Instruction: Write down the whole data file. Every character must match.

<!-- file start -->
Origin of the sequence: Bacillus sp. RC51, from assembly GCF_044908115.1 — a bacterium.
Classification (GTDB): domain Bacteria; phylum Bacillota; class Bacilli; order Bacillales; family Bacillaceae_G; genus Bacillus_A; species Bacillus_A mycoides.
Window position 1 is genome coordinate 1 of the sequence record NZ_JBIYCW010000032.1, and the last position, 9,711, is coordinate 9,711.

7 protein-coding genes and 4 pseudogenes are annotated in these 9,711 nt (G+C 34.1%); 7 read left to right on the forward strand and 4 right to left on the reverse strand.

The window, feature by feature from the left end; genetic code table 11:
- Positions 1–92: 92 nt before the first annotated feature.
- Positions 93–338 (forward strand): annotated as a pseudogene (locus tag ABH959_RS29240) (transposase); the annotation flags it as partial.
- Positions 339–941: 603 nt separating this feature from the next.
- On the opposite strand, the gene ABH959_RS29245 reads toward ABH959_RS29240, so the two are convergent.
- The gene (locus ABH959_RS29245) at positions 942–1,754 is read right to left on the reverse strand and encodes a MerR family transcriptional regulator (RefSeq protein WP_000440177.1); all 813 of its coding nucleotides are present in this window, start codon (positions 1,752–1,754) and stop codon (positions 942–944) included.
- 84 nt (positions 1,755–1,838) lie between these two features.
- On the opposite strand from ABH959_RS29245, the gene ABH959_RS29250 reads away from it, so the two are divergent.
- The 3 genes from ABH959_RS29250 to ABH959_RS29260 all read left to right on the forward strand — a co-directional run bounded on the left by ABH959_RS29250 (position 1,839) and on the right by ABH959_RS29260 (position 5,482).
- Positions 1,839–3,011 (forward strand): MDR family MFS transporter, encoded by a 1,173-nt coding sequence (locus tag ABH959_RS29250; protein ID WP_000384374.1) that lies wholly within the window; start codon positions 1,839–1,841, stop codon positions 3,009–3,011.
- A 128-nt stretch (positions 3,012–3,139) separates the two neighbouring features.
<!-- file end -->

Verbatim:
Origin of the sequence: Bacillus sp. RC51, from assembly GCF_044908115.1 — a bacterium.
Classification (GTDB): domain Bacteria; phylum Bacillota; class Bacilli; order Bacillales; family Bacillaceae_G; genus Bacillus_A; species Bacillus_A mycoides.
Window position 1 is genome coordinate 1 of the sequence record NZ_JBIYCW010000032.1, and the last position, 9,711, is coordinate 9,711.

7 protein-coding genes and 4 pseudogenes are annotated in these 9,711 nt (G+C 34.1%); 7 read left to right on the forward strand and 4 right to left on the reverse strand.

The window, feature by feature from the left end; genetic code table 11:
- Positions 1–92: 92 nt before the first annotated feature.
- Positions 93–338 (forward strand): annotated as a pseudogene (locus tag ABH959_RS29240) (transposase); the annotation flags it as partial.
- Positions 339–941: 603 nt separating this feature from the next.
- On the opposite strand, the gene ABH959_RS29245 reads toward ABH959_RS29240, so the two are convergent.
- The gene (locus ABH959_RS29245) at positions 942–1,754 is read right to left on the reverse strand and encodes a MerR family transcriptional regulator (RefSeq protein WP_000440177.1); all 813 of its coding nucleotides are present in this window, start codon (positions 1,752–1,754) and stop codon (positions 942–944) included.
- 84 nt (positions 1,755–1,838) lie between these two features.
- On the opposite strand from ABH959_RS29245, the gene ABH959_RS29250 reads away from it, so the two are divergent.
- The 3 genes from ABH959_RS29250 to ABH959_RS29260 all read left to right on the forward strand — a co-directional run bounded on the left by ABH959_RS29250 (position 1,839) and on the right by ABH959_RS29260 (position 5,482).
- Positions 1,839–3,011 (forward strand): MDR family MFS transporter, encoded by a 1,173-nt coding sequence (locus tag ABH959_RS29250; protein ID WP_000384374.1) that lies wholly within the window; start codon positions 1,839–1,841, stop codon positions 3,009–3,011.
- A 128-nt stretch (positions 3,012–3,139) separates the two neighbouring features.